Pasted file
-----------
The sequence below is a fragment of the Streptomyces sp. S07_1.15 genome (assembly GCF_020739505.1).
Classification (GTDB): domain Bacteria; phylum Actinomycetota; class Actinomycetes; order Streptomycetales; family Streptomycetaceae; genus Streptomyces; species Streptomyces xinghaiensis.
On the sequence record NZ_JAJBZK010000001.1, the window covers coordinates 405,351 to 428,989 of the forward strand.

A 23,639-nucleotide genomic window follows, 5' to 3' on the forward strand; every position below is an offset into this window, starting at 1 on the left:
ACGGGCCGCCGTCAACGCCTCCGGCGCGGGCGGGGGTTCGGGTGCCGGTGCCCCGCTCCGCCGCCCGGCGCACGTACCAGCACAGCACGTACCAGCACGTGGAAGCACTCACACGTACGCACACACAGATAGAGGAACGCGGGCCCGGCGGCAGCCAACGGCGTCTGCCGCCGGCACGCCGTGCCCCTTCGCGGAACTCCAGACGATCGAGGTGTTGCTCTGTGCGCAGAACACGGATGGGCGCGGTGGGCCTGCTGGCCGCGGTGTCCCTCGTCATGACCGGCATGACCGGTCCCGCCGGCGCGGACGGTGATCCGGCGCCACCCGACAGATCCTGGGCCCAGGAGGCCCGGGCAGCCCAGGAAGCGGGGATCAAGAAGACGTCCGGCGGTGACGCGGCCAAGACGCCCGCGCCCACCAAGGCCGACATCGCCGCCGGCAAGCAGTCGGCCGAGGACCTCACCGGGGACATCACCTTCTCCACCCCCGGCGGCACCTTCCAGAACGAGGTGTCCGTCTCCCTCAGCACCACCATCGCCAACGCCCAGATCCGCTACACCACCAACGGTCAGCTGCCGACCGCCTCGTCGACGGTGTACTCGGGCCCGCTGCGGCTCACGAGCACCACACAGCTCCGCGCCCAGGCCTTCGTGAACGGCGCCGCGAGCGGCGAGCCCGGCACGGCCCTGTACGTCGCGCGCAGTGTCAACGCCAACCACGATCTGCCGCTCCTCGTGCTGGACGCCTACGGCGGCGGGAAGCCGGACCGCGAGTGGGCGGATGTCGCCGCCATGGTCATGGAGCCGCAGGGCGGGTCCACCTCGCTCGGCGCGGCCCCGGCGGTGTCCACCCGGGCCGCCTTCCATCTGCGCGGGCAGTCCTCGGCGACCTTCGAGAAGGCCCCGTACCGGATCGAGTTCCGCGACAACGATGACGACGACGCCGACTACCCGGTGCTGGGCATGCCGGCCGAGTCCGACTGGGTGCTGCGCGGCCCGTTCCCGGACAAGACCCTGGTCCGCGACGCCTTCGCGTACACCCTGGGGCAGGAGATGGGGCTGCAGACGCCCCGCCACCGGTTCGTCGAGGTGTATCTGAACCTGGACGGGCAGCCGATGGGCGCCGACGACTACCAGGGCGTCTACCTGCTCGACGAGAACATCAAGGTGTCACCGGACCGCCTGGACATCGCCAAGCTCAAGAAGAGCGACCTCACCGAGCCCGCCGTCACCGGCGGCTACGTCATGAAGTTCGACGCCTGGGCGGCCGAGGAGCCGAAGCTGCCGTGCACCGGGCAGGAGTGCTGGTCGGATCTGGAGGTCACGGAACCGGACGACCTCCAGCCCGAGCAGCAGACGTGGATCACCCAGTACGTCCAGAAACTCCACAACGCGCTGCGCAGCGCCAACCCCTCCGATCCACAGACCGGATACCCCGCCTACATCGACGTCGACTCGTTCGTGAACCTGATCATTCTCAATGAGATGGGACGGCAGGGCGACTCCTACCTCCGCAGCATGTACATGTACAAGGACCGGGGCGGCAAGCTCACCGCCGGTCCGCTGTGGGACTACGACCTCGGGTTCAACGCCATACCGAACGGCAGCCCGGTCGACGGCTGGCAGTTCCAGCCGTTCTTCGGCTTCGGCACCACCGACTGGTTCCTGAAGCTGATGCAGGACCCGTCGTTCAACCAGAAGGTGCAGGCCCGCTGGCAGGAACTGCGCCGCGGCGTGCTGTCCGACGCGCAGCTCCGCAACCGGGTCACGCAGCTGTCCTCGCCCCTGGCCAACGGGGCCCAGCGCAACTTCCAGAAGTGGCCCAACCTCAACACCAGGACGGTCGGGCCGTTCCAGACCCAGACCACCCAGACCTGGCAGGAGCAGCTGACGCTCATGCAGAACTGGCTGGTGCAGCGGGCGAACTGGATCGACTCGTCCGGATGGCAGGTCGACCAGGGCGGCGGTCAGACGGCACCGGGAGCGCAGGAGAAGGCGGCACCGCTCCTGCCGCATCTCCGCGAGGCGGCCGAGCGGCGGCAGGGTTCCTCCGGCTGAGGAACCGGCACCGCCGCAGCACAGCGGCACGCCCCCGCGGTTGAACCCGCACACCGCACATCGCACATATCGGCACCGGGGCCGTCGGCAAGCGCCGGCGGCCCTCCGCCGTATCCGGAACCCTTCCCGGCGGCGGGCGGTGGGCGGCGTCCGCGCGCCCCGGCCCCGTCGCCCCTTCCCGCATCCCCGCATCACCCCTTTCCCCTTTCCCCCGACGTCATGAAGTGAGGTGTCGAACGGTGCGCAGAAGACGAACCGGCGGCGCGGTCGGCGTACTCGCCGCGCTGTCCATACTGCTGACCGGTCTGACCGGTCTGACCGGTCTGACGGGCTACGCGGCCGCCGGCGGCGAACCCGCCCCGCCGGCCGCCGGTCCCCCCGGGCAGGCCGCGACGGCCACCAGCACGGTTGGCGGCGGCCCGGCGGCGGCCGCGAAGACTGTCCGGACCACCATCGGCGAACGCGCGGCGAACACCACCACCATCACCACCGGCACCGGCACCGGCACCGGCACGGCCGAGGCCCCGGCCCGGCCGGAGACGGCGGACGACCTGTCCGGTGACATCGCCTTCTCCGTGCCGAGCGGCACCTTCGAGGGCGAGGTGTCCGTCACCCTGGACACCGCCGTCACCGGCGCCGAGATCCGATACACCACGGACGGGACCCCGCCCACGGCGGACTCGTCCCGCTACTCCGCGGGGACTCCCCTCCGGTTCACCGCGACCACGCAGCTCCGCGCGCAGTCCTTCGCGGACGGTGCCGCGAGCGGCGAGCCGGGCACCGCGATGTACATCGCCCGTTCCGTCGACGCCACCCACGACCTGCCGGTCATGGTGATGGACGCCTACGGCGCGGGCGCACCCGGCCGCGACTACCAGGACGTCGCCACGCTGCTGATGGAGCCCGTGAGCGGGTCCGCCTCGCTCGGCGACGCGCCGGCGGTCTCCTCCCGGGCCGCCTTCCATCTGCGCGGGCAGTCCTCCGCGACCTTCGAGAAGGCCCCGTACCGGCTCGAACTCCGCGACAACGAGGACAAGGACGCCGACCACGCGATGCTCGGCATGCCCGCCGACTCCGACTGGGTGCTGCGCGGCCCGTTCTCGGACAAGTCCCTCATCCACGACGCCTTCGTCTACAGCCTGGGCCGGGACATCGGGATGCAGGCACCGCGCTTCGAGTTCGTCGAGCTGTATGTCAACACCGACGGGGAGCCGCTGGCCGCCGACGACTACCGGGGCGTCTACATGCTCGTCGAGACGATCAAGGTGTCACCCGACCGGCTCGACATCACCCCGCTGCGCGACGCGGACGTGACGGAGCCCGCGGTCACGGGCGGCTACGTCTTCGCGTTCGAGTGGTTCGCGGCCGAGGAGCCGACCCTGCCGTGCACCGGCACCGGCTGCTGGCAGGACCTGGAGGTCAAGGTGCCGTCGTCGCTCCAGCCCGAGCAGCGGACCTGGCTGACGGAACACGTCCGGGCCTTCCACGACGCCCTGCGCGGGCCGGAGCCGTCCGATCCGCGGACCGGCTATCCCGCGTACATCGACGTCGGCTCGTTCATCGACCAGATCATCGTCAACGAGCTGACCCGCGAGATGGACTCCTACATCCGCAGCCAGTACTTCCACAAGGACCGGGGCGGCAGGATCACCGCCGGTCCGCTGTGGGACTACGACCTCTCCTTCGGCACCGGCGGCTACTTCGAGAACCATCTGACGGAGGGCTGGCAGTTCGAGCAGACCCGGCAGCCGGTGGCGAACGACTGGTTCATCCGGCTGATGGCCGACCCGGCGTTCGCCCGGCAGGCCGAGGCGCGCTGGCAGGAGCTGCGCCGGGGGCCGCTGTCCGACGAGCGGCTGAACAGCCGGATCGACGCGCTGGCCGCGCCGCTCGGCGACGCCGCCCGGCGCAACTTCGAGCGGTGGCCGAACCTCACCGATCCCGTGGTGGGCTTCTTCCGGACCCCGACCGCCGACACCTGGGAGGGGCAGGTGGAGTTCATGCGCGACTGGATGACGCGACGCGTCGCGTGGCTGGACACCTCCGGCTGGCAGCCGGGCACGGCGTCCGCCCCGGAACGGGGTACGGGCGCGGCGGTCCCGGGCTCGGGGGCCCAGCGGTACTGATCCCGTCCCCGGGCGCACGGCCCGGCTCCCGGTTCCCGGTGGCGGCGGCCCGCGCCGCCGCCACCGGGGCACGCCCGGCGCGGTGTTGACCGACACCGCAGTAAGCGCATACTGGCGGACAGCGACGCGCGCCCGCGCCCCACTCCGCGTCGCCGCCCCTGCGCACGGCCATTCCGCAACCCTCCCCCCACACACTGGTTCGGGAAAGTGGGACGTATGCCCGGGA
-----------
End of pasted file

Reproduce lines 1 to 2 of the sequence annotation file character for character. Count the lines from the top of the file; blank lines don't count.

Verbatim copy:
The sequence below is a fragment of the Streptomyces sp. S07_1.15 genome (assembly GCF_020739505.1).
Classification (GTDB): domain Bacteria; phylum Actinomycetota; class Actinomycetes; order Streptomycetales; family Streptomycetaceae; genus Streptomyces; species Streptomyces xinghaiensis.